Sierra Nevada Corporation has formally signed a launch contract with United Launch Alliance for two Dream Chaser missions to deliver supplies to the International Space Station under NASA’s second round of Commercial Resupply Services. Meanwhile, the company is making progress toward a resumption of atmospheric flight testing with a full-scale version of their winged space plane that will take off vertically on ULA’s Atlas V rocket, re-enter the atmosphere like the Space Shuttle and glide to a runway landing.
Atlas V had been Dream Chaser’s launch vehicle of choice ever since the first concepts for the re-usable space plane were presented in 2007 and the selection of Atlas V for operational missions was only considered a mere formality. The two missions announced on Wednesday are currently targeting 2020 and 2021; NASA and Sierra Nevada have agreed not to perform a test flight and begin with operational cargo deliveries from the first mission.
NASA selected the Dream Chaser in January 2016 as one of three commercial vehicles for the second round of Commercial Resupply Services covering a period of 2019 through 2024, the other two companies being the current CRS-1 providers SpaceX with their Dragon and Orbital ATK with their Cygnus.
Under the contract, NASA committed to purchasing a minimum of six resupply missions from each provider, though only one mission has been formally ordered so far. NASA cited the primary reason in adding Sierra Nevada to the mix as a desire in a robust cargo fleet as launch failures in 2013 and 2015 have showcased that even with two providers it was possible to end up in a situation where none of them were in a position to fly.
Sierra Nevada is confident that Dream Chaser will be able to take a unique position within the Station’s cargo fleet. As part of their CRS-2 bid, the company updated Dream Chaser’s design to feature foldable wings to fit within a five-meter payload fairing – this also broadens the range of launch vehicles that could lift future Dream Chaser missions including Europe’s Ariane 6, ULA’s Vulcan, Blue Origin’s New Glenn and SpaceX’s Falcon 9/Falcon Heavy.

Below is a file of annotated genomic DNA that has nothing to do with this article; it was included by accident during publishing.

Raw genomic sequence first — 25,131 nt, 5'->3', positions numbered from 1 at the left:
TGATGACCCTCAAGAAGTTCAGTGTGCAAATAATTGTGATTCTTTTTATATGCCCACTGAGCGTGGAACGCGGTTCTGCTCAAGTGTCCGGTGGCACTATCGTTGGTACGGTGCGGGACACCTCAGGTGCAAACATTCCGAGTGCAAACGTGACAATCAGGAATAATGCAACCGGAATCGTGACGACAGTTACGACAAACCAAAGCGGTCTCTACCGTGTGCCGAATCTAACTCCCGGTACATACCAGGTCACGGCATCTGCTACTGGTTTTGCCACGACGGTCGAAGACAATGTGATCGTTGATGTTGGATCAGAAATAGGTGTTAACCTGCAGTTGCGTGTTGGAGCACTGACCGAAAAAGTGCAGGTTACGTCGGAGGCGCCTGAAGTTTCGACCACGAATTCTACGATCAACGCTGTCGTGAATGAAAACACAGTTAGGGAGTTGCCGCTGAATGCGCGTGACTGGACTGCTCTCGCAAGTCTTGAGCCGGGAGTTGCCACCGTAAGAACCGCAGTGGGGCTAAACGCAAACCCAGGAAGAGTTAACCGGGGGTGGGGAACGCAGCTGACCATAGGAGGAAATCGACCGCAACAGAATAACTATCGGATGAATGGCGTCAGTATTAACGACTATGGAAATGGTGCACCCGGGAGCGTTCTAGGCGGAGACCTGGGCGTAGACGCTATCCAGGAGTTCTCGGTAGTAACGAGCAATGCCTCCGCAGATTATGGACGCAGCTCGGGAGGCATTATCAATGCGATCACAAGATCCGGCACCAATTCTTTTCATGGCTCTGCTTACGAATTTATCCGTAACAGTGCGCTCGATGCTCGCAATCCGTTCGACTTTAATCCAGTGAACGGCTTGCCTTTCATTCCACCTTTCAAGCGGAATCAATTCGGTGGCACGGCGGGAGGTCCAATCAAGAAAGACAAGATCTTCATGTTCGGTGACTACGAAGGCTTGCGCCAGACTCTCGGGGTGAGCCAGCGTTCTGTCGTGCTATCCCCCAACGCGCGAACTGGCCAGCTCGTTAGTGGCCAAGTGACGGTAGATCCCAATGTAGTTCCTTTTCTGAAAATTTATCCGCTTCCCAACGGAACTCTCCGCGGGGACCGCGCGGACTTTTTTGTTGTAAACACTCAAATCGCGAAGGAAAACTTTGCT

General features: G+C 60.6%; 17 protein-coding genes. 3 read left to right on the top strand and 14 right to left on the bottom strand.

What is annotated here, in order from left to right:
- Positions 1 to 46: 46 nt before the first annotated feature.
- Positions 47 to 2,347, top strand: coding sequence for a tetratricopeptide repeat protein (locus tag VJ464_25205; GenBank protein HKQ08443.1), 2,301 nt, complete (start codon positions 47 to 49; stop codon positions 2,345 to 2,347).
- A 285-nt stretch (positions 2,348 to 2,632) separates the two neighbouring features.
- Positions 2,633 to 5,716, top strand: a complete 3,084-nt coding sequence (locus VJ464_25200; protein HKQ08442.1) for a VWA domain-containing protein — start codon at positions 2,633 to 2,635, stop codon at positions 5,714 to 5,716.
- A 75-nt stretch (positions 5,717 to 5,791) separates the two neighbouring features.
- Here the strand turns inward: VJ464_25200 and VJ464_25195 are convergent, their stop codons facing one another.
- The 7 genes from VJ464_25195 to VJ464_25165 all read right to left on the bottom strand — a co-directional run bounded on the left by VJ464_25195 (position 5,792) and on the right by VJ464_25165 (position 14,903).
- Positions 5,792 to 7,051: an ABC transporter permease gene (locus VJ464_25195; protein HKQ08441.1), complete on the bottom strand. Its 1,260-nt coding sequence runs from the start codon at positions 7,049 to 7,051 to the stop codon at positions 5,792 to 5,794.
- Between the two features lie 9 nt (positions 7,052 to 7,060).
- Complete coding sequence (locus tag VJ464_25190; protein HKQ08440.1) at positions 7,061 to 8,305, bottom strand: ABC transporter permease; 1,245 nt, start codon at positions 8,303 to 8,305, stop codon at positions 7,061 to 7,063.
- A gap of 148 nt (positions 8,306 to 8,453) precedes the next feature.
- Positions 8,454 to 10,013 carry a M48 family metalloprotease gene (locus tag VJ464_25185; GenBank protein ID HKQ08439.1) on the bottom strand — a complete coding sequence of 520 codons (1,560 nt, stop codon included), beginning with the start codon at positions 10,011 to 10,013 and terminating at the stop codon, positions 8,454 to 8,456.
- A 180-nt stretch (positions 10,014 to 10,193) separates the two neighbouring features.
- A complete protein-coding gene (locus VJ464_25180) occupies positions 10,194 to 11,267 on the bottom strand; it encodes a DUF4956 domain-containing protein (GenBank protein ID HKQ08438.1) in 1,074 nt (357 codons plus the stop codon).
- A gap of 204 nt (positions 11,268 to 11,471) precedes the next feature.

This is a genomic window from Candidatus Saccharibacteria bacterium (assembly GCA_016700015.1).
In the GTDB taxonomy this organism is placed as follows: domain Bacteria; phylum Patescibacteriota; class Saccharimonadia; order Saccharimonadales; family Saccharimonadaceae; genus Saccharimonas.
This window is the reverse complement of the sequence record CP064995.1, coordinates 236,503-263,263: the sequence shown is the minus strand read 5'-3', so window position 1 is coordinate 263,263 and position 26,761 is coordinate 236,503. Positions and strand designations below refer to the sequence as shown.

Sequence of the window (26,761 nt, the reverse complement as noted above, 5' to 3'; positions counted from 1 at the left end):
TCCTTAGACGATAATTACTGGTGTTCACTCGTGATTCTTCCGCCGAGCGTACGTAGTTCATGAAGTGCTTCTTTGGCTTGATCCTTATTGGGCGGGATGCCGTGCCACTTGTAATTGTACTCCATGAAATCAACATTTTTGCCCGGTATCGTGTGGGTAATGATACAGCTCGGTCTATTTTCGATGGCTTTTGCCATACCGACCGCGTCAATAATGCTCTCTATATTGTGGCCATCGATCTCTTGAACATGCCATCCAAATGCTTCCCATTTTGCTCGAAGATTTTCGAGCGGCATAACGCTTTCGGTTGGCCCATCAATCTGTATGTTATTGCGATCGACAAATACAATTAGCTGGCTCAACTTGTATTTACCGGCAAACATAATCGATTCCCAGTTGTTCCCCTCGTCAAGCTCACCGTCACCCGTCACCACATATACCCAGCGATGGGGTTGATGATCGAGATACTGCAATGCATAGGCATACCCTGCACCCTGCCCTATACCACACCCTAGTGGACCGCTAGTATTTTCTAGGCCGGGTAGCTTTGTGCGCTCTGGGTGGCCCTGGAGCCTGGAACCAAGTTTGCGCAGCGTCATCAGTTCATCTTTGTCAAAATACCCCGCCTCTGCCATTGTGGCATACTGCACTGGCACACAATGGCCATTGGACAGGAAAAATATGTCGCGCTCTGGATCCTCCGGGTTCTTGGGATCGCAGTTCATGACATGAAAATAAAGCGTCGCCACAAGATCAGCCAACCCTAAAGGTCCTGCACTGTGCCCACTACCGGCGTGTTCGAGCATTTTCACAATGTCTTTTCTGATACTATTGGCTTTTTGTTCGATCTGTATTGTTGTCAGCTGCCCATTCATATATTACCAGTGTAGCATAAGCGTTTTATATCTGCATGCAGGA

Another feature added for the cargo version of Dream Chaser is an expendable cargo module affixed to the aft end of the spacecraft, capable of carrying 3,250 Kilograms of cargo to ISS in addition to 1,750 kg carried within the space plane plus up to 500kg of external hardware. The expendable container, featuring the docking interface with ISS, would drop away from Dream Chaser prior to re-entry and burn up in the atmosphere with the Station’s trash while the spacecraft carries up to 1,750kg of downmass to a gentle touchdown at the Kennedy Space Center’s Shuttle Landing Facility.
One of Dream Chaser’s biggest selling points is its low-G re-entry environment with peak G-forces not exceeding 1.5 Gs which is relevant for a number of scientific studies to be deployed to ISS. Dragon, as the other recoverable ISS resupply craft, subjects return hardware to higher G-loads and a much more turbulent flight environment around the time its parachutes open during final descent toward a splashdown landing in the Ocean. Landing on a runway will also enable experiments to be accessed virtually within minutes after returning from orbit.
Dream Chaser, weighing around 18 metric tons – will utilize the Atlas V 552 launch vehicle – the most powerful version of the workhorse launcher, featuring five Solid Rocket Boosters, a Centaur Upper Stage with two RL-10 engines for maximum push into Low Earth Orbit and a five-diameter payload fairing to enshroud Dream Chaser and its expendable cargo module during the atmospheric flight phase. The two-engine Centaur upper stage has yet to fly as part of an Atlas V stack, currently looking at a debut in mid-2018 with Boeing’s CST-100 Starliner.